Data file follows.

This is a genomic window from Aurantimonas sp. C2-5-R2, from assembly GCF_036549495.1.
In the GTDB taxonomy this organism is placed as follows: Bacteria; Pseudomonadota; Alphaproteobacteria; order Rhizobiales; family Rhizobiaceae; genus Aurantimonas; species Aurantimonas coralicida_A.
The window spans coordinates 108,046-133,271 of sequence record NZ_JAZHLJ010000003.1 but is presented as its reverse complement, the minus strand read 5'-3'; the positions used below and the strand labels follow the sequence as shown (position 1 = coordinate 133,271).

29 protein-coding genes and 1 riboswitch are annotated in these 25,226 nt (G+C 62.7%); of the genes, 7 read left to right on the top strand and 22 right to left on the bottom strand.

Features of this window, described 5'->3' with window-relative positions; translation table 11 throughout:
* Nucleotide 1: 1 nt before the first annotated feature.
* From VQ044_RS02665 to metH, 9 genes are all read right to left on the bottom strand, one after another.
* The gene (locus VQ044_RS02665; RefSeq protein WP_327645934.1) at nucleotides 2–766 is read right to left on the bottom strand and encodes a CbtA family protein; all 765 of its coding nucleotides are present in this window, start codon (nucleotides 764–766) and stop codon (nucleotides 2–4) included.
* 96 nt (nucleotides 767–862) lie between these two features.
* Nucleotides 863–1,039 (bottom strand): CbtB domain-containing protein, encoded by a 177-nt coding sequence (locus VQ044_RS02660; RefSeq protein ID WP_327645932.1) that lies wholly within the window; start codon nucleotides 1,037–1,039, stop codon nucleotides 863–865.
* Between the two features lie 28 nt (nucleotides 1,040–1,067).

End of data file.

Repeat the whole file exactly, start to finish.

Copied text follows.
This is a genomic window from Aurantimonas sp. C2-5-R2, from assembly GCF_036549495.1.
In the GTDB taxonomy this organism is placed as follows: Bacteria; Pseudomonadota; Alphaproteobacteria; order Rhizobiales; family Rhizobiaceae; genus Aurantimonas; species Aurantimonas coralicida_A.
The window spans coordinates 108,046-133,271 of sequence record NZ_JAZHLJ010000003.1 but is presented as its reverse complement, the minus strand read 5'-3'; the positions used below and the strand labels follow the sequence as shown (position 1 = coordinate 133,271).

29 protein-coding genes and 1 riboswitch are annotated in these 25,226 nt (G+C 62.7%); of the genes, 7 read left to right on the top strand and 22 right to left on the bottom strand.

Features of this window, described 5'->3' with window-relative positions; translation table 11 throughout:
* Nucleotide 1: 1 nt before the first annotated feature.
* From VQ044_RS02665 to metH, 9 genes are all read right to left on the bottom strand, one after another.
* The gene (locus VQ044_RS02665; RefSeq protein WP_327645934.1) at nucleotides 2–766 is read right to left on the bottom strand and encodes a CbtA family protein; all 765 of its coding nucleotides are present in this window, start codon (nucleotides 764–766) and stop codon (nucleotides 2–4) included.
* 96 nt (nucleotides 767–862) lie between these two features.
* Nucleotides 863–1,039 (bottom strand): CbtB domain-containing protein, encoded by a 177-nt coding sequence (locus VQ044_RS02660; RefSeq protein ID WP_327645932.1) that lies wholly within the window; start codon nucleotides 1,037–1,039, stop codon nucleotides 863–865.
* Between the two features lie 28 nt (nucleotides 1,040–1,067).